Monday, May 14, 2012
One Island for Every Day of the Year. San Blas Islands. Panama.
The last few weeks I have been watching Bryce Harper, an American baseball player, try to succeed in Major League baseball. Watching his ups and downs, his trials and tribulations. It snaps me back in time, reliving memories of another life I once lived, where I too road that roller coaster of athletic emotion.
The frustrations, the pressure, the expectations to reach your potential. The competitive monster inside of you pushing you beyond your breaking point. Forcing you to take giant leaps when you should be taking small steps.
The blood running down Harper's face, from a self inflicted injury received during a temper tantrum, brings back the pain I experienced as well. Sports will drive you over the edge. Even the nice guys go mental at times.
During my professional career, especially during the "dog days of summer," (meaning the hellishly hot months of summer where your ass seemed to never stop sweating and your body felt like you were melting under the intense sun), I used to day dream of traveling to a place where the sun always shinned but a cool sea breeze kept things comfortable. Where the sea was a blue turquoise color, the palm trees swayed in the wind, and the sound of waves put you to sleep every night.
I know everyone has had those moments. Sitting at a your desk in some tiny cubical, doing brain numbing work, hating what you do. You could be a teacher, the students are yelling, not listening, and being little butt heads because they are all hyper off lunch, or even at home when stress of everyday life, gets you down. Everyone has had moments where they day dreamed about somewhere better. "Just like the Southwest Commercials, "want to get away."
There's a saying that goes something like, " the poor long for riches, the rich dream of immortality, buy the wise search for serenity."
The day I walked out of the coach's office and walked away from sports, I focused my passion on discovering the places around the world, were the scenery was so breathtaking that no matter what pains your brought with you, they would be sucked from you like some black hole.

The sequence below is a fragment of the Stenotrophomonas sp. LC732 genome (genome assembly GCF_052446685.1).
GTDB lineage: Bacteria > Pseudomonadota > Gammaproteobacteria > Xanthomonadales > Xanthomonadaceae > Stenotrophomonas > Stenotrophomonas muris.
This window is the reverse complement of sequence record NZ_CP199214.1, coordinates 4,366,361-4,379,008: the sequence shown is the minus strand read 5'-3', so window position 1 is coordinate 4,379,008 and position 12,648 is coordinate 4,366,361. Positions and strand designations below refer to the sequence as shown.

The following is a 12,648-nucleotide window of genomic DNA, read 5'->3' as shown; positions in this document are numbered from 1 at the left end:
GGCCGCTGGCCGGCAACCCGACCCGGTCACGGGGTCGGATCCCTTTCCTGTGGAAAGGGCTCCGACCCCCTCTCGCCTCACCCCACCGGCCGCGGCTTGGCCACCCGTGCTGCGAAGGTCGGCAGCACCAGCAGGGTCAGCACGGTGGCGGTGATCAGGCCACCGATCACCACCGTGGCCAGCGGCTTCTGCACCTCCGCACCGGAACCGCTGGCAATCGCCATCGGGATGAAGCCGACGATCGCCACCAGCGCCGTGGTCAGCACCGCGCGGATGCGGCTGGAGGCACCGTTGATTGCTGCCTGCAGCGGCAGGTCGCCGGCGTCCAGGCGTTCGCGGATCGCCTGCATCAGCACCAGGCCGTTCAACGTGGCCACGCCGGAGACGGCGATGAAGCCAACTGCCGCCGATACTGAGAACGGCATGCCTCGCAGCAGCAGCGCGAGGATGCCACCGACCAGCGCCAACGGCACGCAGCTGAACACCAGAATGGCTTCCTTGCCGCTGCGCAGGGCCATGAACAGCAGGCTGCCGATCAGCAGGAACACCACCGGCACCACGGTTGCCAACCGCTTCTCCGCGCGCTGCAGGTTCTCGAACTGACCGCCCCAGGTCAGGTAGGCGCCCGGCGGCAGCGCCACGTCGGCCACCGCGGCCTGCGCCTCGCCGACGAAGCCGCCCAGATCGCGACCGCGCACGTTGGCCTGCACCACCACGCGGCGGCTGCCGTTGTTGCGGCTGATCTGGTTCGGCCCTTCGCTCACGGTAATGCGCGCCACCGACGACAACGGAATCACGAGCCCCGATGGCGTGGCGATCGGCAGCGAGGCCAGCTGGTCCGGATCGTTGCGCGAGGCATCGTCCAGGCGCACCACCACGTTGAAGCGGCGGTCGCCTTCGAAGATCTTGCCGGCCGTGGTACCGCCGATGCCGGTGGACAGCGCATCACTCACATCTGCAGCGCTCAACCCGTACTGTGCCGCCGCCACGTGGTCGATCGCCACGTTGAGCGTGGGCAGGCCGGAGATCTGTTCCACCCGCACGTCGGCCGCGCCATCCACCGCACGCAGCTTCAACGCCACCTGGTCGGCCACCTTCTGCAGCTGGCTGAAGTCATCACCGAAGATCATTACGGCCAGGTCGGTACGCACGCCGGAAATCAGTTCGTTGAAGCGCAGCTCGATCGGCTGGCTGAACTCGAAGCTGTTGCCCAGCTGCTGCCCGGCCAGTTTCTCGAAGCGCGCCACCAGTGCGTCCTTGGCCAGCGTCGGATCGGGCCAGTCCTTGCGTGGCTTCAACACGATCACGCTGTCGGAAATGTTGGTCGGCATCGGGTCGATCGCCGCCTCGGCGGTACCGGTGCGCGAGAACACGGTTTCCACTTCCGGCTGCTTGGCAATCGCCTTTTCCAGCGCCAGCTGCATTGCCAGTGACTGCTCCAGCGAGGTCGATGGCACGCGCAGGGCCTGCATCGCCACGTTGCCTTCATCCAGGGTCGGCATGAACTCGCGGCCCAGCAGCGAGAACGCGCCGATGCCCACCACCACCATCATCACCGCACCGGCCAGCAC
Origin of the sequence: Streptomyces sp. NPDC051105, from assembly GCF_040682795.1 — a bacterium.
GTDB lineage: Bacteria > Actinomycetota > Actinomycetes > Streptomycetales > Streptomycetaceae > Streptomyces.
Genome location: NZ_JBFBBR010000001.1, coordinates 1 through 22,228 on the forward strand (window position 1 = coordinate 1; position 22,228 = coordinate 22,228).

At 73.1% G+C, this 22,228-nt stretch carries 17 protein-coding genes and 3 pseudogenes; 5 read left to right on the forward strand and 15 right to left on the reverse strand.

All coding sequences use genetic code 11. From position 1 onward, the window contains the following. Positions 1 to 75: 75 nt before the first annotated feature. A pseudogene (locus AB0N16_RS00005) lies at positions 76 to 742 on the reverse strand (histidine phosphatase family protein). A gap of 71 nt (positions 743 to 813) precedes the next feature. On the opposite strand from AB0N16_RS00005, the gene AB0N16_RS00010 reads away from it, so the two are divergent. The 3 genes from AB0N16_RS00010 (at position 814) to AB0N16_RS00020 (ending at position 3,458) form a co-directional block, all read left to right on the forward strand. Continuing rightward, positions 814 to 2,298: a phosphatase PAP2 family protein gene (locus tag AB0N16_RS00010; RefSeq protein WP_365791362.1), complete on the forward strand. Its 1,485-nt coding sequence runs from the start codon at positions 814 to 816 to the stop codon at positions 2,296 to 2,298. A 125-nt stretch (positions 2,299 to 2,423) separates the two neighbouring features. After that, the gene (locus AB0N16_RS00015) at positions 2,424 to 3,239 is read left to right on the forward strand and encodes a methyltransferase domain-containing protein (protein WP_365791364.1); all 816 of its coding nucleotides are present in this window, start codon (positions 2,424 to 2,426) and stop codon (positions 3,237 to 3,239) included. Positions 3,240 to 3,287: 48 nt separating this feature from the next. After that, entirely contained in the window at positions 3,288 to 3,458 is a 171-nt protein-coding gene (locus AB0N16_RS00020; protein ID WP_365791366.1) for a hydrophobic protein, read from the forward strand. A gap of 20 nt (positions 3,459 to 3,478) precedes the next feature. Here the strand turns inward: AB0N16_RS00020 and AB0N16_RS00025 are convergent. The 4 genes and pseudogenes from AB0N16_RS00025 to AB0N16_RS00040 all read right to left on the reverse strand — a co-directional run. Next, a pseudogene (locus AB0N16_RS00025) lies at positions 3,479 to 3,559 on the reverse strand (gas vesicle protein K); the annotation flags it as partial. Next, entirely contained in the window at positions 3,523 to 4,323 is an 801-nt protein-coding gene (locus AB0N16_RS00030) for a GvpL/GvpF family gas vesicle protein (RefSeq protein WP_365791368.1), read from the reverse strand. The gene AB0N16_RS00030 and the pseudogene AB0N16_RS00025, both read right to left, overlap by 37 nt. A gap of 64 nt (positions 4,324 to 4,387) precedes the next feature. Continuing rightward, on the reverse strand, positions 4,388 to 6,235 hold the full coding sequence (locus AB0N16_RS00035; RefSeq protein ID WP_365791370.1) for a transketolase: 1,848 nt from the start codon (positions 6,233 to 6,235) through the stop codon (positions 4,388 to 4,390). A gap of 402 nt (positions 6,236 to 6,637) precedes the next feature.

Getting to the San Blas Islands isn't extremely challenging, to get to. But it became an adventure for me, that I didn't mind being part of. From my hostel in Panama City I arranged transport to take me to where I could catch a boat on the Caribbean coast. What would normally be a 2-3 hour drive, took about 5 hours. We made it about 30 minutes before we came across a blockade. Local Indians were holding a protest, blockading the roads, shutting down traffic, and bringing the country's transportation to a stand still.
Every road we travelled down ended in a blockade. I was beginning to loose hope, that I would never make it out to the San Blas islands, since I only had three days left in Panama before I flew home. But I've always felt in life, that if things are meant to be then, your life will find it's way.
Where there is a will there is a way. My driver wasn't going to let the blockades get me from reaching the coast.
Luckily, I had a driver who stood by his word. He promised me he would get me to the coast and that is exactly what he did. I think he just wanted to show off what his new 4WD jeep could do.
If we couldn't travel down the roads, we would take to the rivers. Sitting shotgun, the driver and I laughed together. I think he had the same sense for adventure that I did.
While the main roads were blocked the side roads remained open. So we meandered our way down small side roads and finally got to my pick up point.
Finally we arrived to where I could get picked up by a boat and taken out to the islands.
The Island I stayed on was no bigger than a soccer field. Huts lined the beach. There are 365 islands in the archipelago. Some much smaller having only one palm tree, others much bigger containing cities.
Depending on which island you stay on, you will live with the locals. This was the mother of the family who lived on the island I stayed on. You won't find any NBA basketball players coming from this part of the world.
Kuna Indians dressed in beautiful traditional clothing.
Depending on the island you stayed on, you had the beach to yourself.